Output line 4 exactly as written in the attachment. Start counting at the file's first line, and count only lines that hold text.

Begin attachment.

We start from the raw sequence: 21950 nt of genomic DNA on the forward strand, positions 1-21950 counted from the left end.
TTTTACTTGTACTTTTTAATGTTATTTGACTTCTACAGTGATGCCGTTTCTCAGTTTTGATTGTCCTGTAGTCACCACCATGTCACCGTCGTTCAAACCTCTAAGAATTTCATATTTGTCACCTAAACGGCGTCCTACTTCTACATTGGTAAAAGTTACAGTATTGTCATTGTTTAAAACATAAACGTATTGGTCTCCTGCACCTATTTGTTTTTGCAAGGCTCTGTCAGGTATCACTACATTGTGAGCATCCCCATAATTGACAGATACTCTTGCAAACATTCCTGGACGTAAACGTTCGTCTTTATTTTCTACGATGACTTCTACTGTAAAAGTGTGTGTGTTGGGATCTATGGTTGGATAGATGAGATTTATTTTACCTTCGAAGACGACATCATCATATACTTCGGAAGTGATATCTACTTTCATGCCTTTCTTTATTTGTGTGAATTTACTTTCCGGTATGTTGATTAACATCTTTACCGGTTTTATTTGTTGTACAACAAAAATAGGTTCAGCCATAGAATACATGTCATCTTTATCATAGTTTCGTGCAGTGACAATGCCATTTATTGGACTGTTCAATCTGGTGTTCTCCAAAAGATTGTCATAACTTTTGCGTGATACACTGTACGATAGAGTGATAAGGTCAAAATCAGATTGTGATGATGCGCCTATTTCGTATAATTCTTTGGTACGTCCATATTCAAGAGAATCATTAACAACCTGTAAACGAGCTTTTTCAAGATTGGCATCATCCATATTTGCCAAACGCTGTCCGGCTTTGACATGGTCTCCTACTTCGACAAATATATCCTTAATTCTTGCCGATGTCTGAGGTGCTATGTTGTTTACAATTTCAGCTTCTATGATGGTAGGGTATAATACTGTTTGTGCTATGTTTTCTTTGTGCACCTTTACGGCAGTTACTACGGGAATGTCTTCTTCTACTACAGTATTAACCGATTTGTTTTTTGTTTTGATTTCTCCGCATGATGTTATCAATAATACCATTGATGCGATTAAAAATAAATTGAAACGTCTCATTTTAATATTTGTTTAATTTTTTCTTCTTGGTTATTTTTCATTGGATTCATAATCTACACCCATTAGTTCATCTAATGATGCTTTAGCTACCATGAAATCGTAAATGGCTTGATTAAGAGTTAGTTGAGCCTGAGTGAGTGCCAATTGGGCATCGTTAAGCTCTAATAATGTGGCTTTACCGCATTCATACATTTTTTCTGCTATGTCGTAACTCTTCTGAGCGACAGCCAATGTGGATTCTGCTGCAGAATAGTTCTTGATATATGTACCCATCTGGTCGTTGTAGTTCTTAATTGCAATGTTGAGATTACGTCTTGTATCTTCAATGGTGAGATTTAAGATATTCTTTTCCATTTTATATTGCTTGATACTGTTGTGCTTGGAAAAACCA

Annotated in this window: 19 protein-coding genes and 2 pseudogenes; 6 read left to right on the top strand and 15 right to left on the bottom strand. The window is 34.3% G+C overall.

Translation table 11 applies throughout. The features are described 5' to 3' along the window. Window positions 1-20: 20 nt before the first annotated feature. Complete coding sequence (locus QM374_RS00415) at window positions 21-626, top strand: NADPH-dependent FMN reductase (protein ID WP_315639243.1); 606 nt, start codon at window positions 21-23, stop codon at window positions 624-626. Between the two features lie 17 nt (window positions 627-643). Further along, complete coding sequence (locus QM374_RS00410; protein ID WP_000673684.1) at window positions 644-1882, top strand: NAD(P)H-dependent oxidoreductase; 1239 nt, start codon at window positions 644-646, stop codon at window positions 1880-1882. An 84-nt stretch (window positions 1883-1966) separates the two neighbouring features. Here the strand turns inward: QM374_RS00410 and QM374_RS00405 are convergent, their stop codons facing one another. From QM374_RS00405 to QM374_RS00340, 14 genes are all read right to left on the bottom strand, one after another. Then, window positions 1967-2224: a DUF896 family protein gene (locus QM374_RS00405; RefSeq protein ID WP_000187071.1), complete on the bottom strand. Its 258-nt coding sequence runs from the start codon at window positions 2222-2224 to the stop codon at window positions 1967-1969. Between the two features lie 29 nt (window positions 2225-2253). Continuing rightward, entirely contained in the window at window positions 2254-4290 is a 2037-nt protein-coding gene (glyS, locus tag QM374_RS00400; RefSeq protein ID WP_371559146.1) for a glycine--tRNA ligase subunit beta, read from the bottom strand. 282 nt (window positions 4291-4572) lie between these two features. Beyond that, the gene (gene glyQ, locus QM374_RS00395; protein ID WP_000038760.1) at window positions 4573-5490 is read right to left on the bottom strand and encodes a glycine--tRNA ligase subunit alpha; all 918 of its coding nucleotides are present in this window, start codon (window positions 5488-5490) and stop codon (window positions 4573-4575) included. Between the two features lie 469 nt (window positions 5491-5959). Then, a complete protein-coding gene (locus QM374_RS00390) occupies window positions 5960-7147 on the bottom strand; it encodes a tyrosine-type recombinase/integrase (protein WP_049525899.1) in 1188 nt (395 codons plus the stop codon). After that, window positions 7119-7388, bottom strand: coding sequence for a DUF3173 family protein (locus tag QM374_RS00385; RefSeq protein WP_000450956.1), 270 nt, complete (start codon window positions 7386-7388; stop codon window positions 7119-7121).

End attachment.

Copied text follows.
Translation table 11 applies throughout. The features are described 5' to 3' along the window. Window positions 1-20: 20 nt before the first annotated feature. Complete coding sequence (locus QM374_RS00415) at window positions 21-626, top strand: NADPH-dependent FMN reductase (protein ID WP_315639243.1); 606 nt, start codon at window positions 21-23, stop codon at window positions 624-626. Between the two features lie 17 nt (window positions 627-643). Further along, complete coding sequence (locus QM374_RS00410; protein ID WP_000673684.1) at window positions 644-1882, top strand: NAD(P)H-dependent oxidoreductase; 1239 nt, start codon at window positions 644-646, stop codon at window positions 1880-1882. An 84-nt stretch (window positions 1883-1966) separates the two neighbouring features. Here the strand turns inward: QM374_RS00410 and QM374_RS00405 are convergent, their stop codons facing one another. From QM374_RS00405 to QM374_RS00340, 14 genes are all read right to left on the bottom strand, one after another. Then, window positions 1967-2224: a DUF896 family protein gene (locus QM374_RS00405; RefSeq protein ID WP_000187071.1), complete on the bottom strand. Its 258-nt coding sequence runs from the start codon at window positions 2222-2224 to the stop codon at window positions 1967-1969. Between the two features lie 29 nt (window positions 2225-2253). Continuing rightward, entirely contained in the window at window positions 2254-4290 is a 2037-nt protein-coding gene (glyS, locus tag QM374_RS00400; RefSeq protein ID WP_371559146.1) for a glycine--tRNA ligase subunit beta, read from the bottom strand. 282 nt (window positions 4291-4572) lie between these two features. Beyond that, the gene (gene glyQ, locus QM374_RS00395; protein ID WP_000038760.1) at window positions 4573-5490 is read right to left on the bottom strand and encodes a glycine--tRNA ligase subunit alpha; all 918 of its coding nucleotides are present in this window, start codon (window positions 5488-5490) and stop codon (window positions 4573-4575) included. Between the two features lie 469 nt (window positions 5491-5959). Then, a complete protein-coding gene (locus QM374_RS00390) occupies window positions 5960-7147 on the bottom strand; it encodes a tyrosine-type recombinase/integrase (protein WP_049525899.1) in 1188 nt (395 codons plus the stop codon). After that, window positions 7119-7388, bottom strand: coding sequence for a DUF3173 family protein (locus tag QM374_RS00385; RefSeq protein WP_000450956.1), 270 nt, complete (start codon window positions 7386-7388; stop codon window positions 7119-7121).